With increased interest in drug testing welfare recipients, several states consider drug testing judges

According to the National Conference of State Legislatures, 36 states in 2011 entertained proposals for drug testing applicants for welfare and food stamps. Arizona, Florida, and Missouri enacted such proposals, and at least one Presidential candidate has entertained the idea.

The last time the issue came up in the mid to late 1990s, several attempts were made to impose the same conditions on not only the legislators enacting such laws, but on judges as well.

In 1997, the same year Louisiana mandated drug testing for certain adult recipients of public assistance (HB 2435), the state enacted a process for random drug testing of all “elected officials” (HB 646). The elected officials plan was struck down in 1998 by the Federal courts when Justice of the Peace Phillip O’Neill and other elected officials challenged the law. (O’Neill v. Louisiana., E.D. La. 1998, 61 F.Supp.2d 485, affirmed 197 F.3d 1169, cert. denied 120 S.Ct. 2740, 530 U.S. 1274, 147 L.Ed.2d 2005).

Undaunted, in 2006 an amendment to the Louisiana constitution (SB 274 of 2006) and bill (SB 361) were introduced that specifically targeted state judges for drug testing and that repeated almost verbatim the text of the law struck down by the federal courts, most particularly in the legislative declaration portion of the bills.

The legislature declares the interest of the state in ensuring that those who are elected to serve in public office as judges in any trial or appellate court within this state are persons who have a respect for the laws they are sworn to uphold and are persons of integrity, sound judgment, reliability, and seriousness of purpose. The legislature finds that judges are in a critical position to protect the citizens of the state of Louisiana from the numerous illegal activities associated with illegal drugs, and to ensure access to courts and other constitutional rights. The legislature finds that the use of illegal drugs by judges will put the citizens of the state of Louisiana in danger because judges who use illegal drugs cannot provide the state and its citizens with fair and impartial trials. The legislature finds that the use of illegal drugs which may impair the physical or mental ability of a judge to function effectively in all aspects of his duties cannot be condoned, and therefore the state has a compelling interest in establishing a requirement that all judges demonstrate that they do not use illegal drugs, without the necessity of showing any measure of individualized suspicion.

Interestingly, when Louisiana tried again in 2010 for a voluntary drug testing (and psychological evaluation) program for elected officials (HB 1352) it was focused only on statewide elected officials in the executive branch listed in Art. IV, Sec. 3 of the state constitution and legislators.

Several similar bills, either targeting judges in particular or sweeping them in as “elected officials”, have been introduced in state legislatures. Many seek to avoid the Fourth Amendment problems found by the O’Neill court by making the programs voluntary. Most recently South Carolina’s Senate in 2008 approved a voluntary plan for testing that state’s judges, however the bill died in the House Judiciary Committee and was apparently never reintroduced.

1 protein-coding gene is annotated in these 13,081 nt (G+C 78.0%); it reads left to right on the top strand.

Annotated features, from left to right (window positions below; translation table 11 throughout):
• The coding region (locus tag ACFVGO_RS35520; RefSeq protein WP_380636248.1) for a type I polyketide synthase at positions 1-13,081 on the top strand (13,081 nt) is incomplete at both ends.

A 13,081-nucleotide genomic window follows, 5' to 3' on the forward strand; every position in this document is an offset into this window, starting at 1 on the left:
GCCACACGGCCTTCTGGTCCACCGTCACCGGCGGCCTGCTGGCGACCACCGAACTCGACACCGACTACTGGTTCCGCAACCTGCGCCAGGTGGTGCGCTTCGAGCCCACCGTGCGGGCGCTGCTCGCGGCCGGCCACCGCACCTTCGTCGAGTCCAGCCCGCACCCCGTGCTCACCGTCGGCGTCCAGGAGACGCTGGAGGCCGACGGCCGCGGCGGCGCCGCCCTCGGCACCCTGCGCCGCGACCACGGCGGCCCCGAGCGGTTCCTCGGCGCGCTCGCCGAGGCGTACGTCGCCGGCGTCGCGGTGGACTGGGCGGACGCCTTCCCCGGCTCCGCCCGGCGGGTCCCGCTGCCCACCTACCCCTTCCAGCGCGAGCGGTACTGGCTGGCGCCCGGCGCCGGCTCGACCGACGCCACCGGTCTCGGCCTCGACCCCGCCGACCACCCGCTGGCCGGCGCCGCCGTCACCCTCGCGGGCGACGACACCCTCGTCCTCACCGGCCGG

2011

Ohio HB 343 Mandatory drug testing for Supreme Court Justices, members of the General Assembly, the board of directors of JobsOhio, and recipients of Troubled Asset Relief Program money. Carried over into 2012 session.

Oklahoma SB 538 Mandatory drug testing for Temporary Assistance for Needy Families recipients and all “state elected officials”. Those declining must submit to substance abuse program. Carried over into 2012 session.

Puerto Rico PC 3215 Requires all individuals nominated for a judicial office submit a hair sample for drug testing (previously discussed here). Carried over into 2012 session.

2009

Oregon HB 2635 Mandatory drug testing for Supreme Court and Court of Appeals Judges and other elected officials specified by title. Died in committee.

2008

South Carolina SB 1070 Voluntary for any “popularly elected office or an office elected by the General Assembly”. (In South Carolina, judges are elected by the General Assembly). Approved by full Senate. Died in House.

2007

New Mexico SB 36 Voluntary drug testing for all “elected officials”. Died in committee.

Oregon HB 2306 Mandatory drug testing for Supreme Court and Court of Appeals Judges and other elected officials specified by title. Died in committee.

2006

Missouri HB 1646 Mandatory drug testing for “all state elected officials”. Died in committee.

Louisiana SB 274 (Constitutional Amendment) Requires judiciary commission develop and implement a program of random drug testing for elected judges. Died in committee.

Louisiana SB 361 Requires judiciary commission develop and implement a program of random drug testing for elected judges. Died in committee.

2005

New Mexico SB 20 Voluntary drug testing for all “elected officials”. Died in committee.

3 thoughts on “With increased interest in drug testing welfare recipients, several states consider drug testing judges”

  1. They should do drug testing to get on any state assistance. I know one person on welfare that is a huge drug addict and another that is on SSDI and a huge alcoholic and meth addict. I feel if you can go to the corner store to buy beer and the local drug dealers to get your drugs you can go to work

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